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Title: Team relationships, knowledge transfer, and human resource management in multinational companies : a comparison of R&D and marketing
Author: Kim, Euk Hwan
ISNI:       0000 0004 5355 9967
Awarding Body: University of Warwick
Current Institution: University of Warwick
Date of Award: 2014
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This study examines the nature of knowledge creation and transfer in multinational companies and the configuration of the human resource management (HRM) system to sustain the relevant practices. It makes three contributions. Firstly, it argues that the nature of knowledge varies according to the organisation of work. Accordingly, it takes two functional activities, research and development (R&D) and marketing, and identifies the distinct processes of knowledge creation in each. Secondly, it also shows that the processes of knowledge transfer vary on the basis of project characteristics. Thirdly, it links debate on knowledge to debate on HRM and issues of ‘best practice’ or ‘best fit’. This research applies the best fit theory of HRM and the MNC knowledge transfer perspective to explain how and why the sets of HRM practices are configured. The basic premise is that the configurational approach of HRM systems based on different functional contexts is viable to MNC subsidiary settings. The perception of MNC employees confirms that HRM practices should be aligned internally with tasks and bundled to create better outcomes. Comparisons among tasks, work structures, or skill levels make a specific architecture of HRM practices internally consistent. Investigating the attributes of tasks and work structures is thus necessary for the understanding of HRM systems configured. Configurational fit related to knowledge processes has been explored mostly through qualitative approaches. This research employs quantitative approaches as well as a qualitative method to look into how, within the functional areas of R&D and marketing, knowledge is generated and transferred. These processes can be shaped by the industry context as well as the function. The research design thus takes two industries, ICT and automobiles, and looks at the functions within each. This produces a 2x2 research design. The subsidiaries of two Korean firms in each cell, that is eight subsidiaries in total, were studied through 35 interviews. These interviews shaped the design of a questionnaire that generated 558 responses from R&D and marketing employees in these eight subsidiaries plus eighteen others. In relation to knowledge creation, the study finds that there are greater complexity and interdependence in R&D than in marketing. This is true in both sectors. In relation to transfer, marketing subsidiaries are more embedded in their local context than their R&D counterparts are because marketing is directed at specific national markets while R&D is more related to the development of new products across the MNC as a whole. Factors such as cooperative work structures, work reporting types, information dependence, and decision autonomy in a subsidiary or the relationship with the parent company are identified as critical factors that distinguish R&D from marketing in knowledge processes. They bring about distinctive attributes such as procedural ambiguity, which requires a specific focus to support knowledge processes through the internal alignment of HRM. For example, the nature of performance incentives and the role of training differ between R&D and marketing subsidiaries.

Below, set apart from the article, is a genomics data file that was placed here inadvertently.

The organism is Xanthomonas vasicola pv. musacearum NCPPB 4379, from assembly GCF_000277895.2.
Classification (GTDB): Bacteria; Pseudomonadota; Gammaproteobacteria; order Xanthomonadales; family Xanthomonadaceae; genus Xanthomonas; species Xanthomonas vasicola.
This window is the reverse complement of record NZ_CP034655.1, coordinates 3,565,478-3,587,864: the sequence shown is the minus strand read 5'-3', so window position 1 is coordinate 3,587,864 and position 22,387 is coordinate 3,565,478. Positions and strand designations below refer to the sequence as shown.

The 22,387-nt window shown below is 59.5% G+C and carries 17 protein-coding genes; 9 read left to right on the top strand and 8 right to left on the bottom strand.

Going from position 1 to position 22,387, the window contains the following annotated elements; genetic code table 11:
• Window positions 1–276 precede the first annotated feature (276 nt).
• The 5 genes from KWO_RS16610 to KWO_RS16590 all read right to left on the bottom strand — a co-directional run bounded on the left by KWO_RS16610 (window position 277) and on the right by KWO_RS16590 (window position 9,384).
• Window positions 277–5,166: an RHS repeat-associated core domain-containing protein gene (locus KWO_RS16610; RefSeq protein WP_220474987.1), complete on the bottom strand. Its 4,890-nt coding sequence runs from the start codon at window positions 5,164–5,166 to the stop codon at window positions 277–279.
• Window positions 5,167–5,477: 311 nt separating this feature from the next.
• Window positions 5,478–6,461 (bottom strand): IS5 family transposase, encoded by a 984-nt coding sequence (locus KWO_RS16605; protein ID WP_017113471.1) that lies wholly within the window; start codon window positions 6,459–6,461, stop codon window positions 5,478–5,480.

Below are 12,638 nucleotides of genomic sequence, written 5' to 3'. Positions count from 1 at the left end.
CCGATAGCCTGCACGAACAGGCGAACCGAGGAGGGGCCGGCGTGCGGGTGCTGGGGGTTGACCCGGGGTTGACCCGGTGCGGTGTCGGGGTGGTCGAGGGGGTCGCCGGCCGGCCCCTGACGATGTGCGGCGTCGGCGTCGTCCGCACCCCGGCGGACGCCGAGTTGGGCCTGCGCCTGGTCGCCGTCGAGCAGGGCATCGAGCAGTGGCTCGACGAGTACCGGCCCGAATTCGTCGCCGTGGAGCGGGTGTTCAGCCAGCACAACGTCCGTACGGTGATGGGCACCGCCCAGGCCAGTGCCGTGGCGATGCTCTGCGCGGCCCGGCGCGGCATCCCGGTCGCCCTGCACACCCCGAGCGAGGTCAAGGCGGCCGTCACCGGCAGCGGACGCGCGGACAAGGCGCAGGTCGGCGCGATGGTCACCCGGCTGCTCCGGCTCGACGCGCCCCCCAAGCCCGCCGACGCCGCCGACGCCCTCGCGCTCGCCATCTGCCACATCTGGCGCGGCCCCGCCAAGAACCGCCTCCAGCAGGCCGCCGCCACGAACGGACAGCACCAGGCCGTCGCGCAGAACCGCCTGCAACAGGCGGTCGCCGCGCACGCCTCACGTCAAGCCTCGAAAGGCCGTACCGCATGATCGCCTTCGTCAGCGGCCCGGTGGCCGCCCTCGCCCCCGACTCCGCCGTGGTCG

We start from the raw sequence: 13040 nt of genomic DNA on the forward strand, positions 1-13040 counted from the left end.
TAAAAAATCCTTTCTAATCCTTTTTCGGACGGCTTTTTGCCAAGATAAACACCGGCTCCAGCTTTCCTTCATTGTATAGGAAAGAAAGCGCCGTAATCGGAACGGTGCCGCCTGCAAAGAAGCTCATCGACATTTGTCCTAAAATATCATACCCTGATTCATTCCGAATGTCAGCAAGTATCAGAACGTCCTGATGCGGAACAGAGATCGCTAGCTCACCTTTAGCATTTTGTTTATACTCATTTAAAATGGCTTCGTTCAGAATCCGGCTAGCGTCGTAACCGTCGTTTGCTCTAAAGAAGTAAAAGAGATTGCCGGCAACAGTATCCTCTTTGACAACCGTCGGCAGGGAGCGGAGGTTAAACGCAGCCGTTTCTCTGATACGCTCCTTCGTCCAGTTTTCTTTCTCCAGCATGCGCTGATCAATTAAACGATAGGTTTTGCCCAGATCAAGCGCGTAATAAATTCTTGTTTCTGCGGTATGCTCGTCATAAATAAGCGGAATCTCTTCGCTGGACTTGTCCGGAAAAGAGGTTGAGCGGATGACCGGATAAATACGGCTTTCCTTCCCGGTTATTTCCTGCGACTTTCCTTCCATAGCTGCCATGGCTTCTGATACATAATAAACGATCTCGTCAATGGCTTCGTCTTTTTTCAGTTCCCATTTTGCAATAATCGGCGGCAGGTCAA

Supervisor: Not available Sponsor: Warwick Business School
Qualification Name: Thesis (Ph.D.) Qualification Level: Doctoral
EThOS ID:  DOI: Not available
Keywords: HD28 Management. Industrial Management